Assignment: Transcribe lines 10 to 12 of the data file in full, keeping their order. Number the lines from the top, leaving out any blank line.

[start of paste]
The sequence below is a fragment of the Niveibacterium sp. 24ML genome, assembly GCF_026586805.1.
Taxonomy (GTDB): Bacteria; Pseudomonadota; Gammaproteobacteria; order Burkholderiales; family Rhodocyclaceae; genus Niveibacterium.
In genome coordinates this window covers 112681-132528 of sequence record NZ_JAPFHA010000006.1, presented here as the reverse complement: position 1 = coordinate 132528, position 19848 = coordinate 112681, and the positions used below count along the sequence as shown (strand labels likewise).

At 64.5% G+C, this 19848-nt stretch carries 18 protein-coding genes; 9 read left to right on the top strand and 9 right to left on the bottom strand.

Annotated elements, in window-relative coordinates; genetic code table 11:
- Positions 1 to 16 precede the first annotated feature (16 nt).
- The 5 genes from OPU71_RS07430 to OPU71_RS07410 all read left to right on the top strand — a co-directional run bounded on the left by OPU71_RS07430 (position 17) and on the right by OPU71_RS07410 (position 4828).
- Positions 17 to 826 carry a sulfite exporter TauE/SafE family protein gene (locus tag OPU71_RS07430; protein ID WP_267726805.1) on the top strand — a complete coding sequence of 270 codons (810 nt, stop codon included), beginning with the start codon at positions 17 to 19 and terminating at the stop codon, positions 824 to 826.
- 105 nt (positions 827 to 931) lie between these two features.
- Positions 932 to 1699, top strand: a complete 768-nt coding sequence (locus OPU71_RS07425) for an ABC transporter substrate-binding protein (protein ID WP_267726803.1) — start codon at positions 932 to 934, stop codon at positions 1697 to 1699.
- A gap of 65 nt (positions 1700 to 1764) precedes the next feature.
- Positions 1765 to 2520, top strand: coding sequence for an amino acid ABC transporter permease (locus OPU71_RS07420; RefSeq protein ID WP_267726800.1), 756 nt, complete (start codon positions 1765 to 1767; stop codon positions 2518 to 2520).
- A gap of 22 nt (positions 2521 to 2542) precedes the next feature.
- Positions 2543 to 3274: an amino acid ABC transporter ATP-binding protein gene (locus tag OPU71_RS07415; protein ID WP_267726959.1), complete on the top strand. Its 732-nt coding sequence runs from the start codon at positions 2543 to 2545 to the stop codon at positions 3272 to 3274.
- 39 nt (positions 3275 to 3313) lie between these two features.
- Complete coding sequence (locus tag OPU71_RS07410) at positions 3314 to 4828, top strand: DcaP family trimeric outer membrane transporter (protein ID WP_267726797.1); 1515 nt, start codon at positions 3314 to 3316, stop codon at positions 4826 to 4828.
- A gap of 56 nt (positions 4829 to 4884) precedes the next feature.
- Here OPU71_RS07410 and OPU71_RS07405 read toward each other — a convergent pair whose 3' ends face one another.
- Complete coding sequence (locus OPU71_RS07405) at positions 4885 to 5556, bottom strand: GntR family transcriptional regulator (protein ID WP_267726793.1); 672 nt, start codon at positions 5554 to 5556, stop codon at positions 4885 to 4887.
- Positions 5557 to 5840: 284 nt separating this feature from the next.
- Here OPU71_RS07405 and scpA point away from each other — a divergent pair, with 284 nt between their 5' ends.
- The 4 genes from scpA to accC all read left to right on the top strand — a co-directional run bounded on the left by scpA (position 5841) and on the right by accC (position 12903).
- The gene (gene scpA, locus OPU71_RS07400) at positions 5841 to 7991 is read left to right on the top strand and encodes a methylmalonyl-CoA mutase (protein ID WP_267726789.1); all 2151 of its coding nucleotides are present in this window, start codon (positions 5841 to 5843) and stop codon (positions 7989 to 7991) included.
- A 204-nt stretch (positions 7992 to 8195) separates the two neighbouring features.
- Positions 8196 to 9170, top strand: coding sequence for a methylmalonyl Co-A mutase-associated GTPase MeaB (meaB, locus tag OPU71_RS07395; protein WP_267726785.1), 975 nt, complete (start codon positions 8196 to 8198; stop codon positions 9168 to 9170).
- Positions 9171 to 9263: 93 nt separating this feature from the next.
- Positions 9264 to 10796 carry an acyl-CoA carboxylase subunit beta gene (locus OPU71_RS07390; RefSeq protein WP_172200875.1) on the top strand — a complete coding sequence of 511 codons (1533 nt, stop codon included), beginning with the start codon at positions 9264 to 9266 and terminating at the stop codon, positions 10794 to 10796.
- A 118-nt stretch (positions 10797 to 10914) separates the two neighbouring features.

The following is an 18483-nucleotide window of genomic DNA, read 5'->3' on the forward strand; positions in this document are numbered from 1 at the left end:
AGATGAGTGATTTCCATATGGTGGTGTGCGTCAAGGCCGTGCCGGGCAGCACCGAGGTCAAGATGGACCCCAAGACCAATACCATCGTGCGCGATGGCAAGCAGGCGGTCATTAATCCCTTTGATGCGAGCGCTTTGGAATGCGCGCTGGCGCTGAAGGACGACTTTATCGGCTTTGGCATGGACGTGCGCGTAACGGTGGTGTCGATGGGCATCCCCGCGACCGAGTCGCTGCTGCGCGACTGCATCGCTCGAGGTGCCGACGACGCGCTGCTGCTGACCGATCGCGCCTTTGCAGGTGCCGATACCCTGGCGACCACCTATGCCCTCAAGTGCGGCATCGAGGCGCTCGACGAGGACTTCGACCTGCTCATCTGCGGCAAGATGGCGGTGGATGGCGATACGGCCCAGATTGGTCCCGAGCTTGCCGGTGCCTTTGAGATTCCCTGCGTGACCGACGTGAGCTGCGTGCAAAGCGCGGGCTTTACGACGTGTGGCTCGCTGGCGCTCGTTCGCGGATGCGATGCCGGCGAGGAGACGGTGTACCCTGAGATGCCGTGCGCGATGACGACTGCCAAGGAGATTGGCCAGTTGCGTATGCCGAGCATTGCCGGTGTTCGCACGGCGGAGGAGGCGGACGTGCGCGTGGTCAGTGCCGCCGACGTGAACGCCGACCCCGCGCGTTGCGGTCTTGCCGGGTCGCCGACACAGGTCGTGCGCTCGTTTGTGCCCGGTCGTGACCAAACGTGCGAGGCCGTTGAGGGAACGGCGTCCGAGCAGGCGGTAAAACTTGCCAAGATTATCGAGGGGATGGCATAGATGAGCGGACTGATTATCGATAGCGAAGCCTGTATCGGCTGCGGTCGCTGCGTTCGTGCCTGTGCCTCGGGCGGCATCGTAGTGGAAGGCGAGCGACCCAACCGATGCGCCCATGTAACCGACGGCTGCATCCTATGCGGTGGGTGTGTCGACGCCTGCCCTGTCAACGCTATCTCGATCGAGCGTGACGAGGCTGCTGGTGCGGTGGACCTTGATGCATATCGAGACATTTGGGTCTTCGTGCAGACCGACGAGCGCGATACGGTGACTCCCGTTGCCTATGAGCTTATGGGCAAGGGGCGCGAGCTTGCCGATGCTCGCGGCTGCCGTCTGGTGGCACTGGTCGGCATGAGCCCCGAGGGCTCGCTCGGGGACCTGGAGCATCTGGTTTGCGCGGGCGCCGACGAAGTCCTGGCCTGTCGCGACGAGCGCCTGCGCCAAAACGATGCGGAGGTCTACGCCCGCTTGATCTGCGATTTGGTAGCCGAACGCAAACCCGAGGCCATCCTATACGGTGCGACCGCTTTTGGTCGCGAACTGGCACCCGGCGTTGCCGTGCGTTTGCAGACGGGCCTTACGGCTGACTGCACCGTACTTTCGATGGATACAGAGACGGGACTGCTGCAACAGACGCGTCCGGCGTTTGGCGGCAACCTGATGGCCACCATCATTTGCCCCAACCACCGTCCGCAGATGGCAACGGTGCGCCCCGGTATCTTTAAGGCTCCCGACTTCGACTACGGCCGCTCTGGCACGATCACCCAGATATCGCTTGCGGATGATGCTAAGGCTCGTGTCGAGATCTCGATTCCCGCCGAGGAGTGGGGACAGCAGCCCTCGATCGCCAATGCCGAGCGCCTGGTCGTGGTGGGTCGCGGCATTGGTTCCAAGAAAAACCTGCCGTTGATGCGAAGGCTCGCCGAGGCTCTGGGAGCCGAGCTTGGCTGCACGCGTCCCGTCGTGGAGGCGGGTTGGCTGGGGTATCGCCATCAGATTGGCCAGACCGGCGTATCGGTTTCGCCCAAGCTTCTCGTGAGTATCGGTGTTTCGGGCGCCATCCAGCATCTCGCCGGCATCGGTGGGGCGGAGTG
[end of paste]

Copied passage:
- Positions 932 to 1699, top strand: a complete 768-nt coding sequence (locus OPU71_RS07425) for an ABC transporter substrate-binding protein (protein ID WP_267726803.1) — start codon at positions 932 to 934, stop codon at positions 1697 to 1699.
- A gap of 65 nt (positions 1700 to 1764) precedes the next feature.
- Positions 1765 to 2520, top strand: coding sequence for an amino acid ABC transporter permease (locus OPU71_RS07420; RefSeq protein ID WP_267726800.1), 756 nt, complete (start codon positions 1765 to 1767; stop codon positions 2518 to 2520).